Figure 1 shows the dependence of the apparent shear viscosity on the Peclet number for several volume fractions. Here, the Peclet number is defined as . For the lowest concentration (), the viscosities remain nearly constant and exhibit Newtonian behavior. For higher concentrations (), the dispersions show non-Newtonian behavior. As increases, the shear-thinning behavior is clearly observed from the higher plateau region for of order to a lower plateau region for of about 10. From both of the plateau values of the viscosity curve, we can obtain the low shear limiting viscosity (identified as ) and the high shear limiting viscosity for each volume fraction.

In order to evaluate and , we fit our simulation data into the following simple empirical function of and :

(18)

where is a fitting parameter. This empirical function is plotted in Fig. 1 with solid lines for . One finds that it coincides with the simulation data reasonably well. It is also seen that the onset of shear thinning appears at smaller Peclet numbers with increasing volume fraction. We note that the particles are randomly distributed in the dispersions in the present simulations, i.e. all the viscosity data are taken in situations at which no shear-induced crystallization occurs.

Figure 2 shows the dependence of the low shear limiting viscosity and the high shear limiting viscosity on the volume fraction. Both shear limiting viscosities increase monotonically with the volume fraction. The simulation results for both of the shear limiting viscosities agree well with the semi-empirical relations of Eq.(2) by Krieger-Dougherty, where for and for . The dotted line represents Einstein’ s formula of Eq.(1).

The fluid and particle inertia contribution to the apparent shear stress can be written as

(19)

which is similar to the Reynolds stress of a uniform fluid in turbulence. This stress represents the strength of the hydrodynamic instability. The inertia contribution to the viscosity, , is about two order of magnitude smaller than the apparent shear viscosity. We conclude that the inertia contribution is negligible in the range .

We next examine the dynamical motion of Brownian particles in a shear flow. We analyze the mean square displacement (MSD) in the vorticity direction () for the Brownian particles,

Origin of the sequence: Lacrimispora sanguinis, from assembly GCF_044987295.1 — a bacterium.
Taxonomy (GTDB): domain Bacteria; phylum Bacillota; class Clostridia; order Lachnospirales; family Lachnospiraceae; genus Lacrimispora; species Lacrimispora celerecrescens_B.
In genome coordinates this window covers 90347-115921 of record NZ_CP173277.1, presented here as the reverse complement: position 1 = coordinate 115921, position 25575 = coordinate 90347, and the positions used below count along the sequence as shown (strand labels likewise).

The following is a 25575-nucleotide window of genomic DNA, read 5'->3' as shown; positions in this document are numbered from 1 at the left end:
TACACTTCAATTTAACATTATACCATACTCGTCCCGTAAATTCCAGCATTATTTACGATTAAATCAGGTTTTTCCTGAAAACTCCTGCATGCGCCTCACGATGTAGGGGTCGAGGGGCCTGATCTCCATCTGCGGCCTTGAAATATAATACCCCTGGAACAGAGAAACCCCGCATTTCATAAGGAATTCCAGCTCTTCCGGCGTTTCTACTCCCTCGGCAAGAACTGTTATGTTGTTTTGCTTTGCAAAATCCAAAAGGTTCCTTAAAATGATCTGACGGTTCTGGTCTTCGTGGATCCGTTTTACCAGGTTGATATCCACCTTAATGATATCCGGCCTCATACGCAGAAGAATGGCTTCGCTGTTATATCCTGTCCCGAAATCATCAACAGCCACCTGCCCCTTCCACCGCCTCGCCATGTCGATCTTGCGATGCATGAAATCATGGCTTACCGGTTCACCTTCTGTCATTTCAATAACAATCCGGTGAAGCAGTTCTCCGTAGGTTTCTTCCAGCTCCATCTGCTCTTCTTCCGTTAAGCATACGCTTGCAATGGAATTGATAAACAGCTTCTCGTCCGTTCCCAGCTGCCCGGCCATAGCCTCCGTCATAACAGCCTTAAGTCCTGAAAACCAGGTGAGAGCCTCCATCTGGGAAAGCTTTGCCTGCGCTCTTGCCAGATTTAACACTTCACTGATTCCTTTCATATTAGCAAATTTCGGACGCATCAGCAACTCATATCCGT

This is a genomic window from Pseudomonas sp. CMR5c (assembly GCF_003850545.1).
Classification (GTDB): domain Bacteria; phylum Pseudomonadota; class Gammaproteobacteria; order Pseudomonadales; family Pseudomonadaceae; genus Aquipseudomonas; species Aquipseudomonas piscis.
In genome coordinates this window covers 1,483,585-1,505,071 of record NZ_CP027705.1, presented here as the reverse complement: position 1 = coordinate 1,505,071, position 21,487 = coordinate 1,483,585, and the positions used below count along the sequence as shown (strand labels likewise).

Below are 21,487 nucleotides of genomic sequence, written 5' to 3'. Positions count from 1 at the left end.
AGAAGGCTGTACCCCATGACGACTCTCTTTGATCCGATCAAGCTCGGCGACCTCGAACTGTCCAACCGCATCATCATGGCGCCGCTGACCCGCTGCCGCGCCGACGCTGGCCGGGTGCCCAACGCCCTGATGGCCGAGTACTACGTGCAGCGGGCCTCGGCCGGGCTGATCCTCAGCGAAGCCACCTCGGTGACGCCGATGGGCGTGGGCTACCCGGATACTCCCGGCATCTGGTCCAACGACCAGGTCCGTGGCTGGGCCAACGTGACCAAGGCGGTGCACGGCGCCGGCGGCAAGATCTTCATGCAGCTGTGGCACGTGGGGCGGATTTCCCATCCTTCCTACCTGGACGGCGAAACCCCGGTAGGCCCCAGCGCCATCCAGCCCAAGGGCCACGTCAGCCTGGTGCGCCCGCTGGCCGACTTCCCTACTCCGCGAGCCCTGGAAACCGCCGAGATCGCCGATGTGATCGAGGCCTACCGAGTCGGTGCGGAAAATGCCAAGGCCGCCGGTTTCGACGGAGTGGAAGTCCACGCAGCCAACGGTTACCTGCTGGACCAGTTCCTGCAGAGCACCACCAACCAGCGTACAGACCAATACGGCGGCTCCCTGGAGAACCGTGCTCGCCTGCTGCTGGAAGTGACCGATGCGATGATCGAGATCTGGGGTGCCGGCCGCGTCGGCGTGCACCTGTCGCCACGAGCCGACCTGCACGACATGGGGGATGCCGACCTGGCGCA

(20)

Figure 3 (a) shows the MSD of the dispersion with the lowest Peclet number for each volume fraction. These results are considered to be the MSD at thermal equilibrium. As the volume fraction is increased, the dynamical behavior of the MSD varies greatly, as compared with that of the hydrodynamic analytical solution for a single Brownian particle in a shear flow (34). The analytical solution is derived from the generalized Langevin equation with memory effects. With increasing volume fraction, MSD increases more slowly with time. For , we found that a plateau region starts to appear around a time scale of order , which is slightly greater than the kinematic time . This is a typical behavior of colloidal dispersions in glassy states, e.g., colloid glasses.

Figure 3 (b) shows the MSD of the dispersion at the highest Peclet number for each volume fraction. Since here, the shear force is much stronger than the thermal force. The volume fraction dependence of the MSD in this figure is opposite to the previous case at the lowest Peclet number shown in Fig. 3 (a). At short times, the MSD grows more rapidly in time with increasing volume fraction because HIs between particles are more enhanced at higher volume fraction. At later times, the MSDs tend to exhibit diffusive motions with a volume fraction independent diffusion coefficient.

We then calculated the long-time diffusion coefficient in the vorticity direction via

(21)

and examined the system size effects in . In contrast to the negligibly small system size effects observed in the apparent shear viscosity , shows notable increase with increasing system size for all volume fractions. It is, however, confirmed that the diffusion coefficients behave as

(22)

with , where represents the value of diffusion coefficient extrapolated for . The system size effects observed in the present simulations are essentially the same as those reported in earlier papers (11); (12); (13). We calculated from extrapolation of our simulation data with finite . Figure 4 shows the volume fraction and the Peclet number dependencies of normalized by . For the low Peclet numbers, the diffusion coefficient decreases with increasing volume fraction, and this dependence is similar to that of the dispersion at thermal equilibrium. On the other hand, for the highest Peclet number, the volume fraction dependence of is almost constant. We can see that the diffusion coefficients at high volume fractions are strongly affected by shear. The dynamics of the Brownian particles differs considerably, depending on whether the thermal or shear force is dominant. The volume fraction dependence is in qualitative agreement with the numerical results achieved based on the SD method, which is valid for long time scales (14).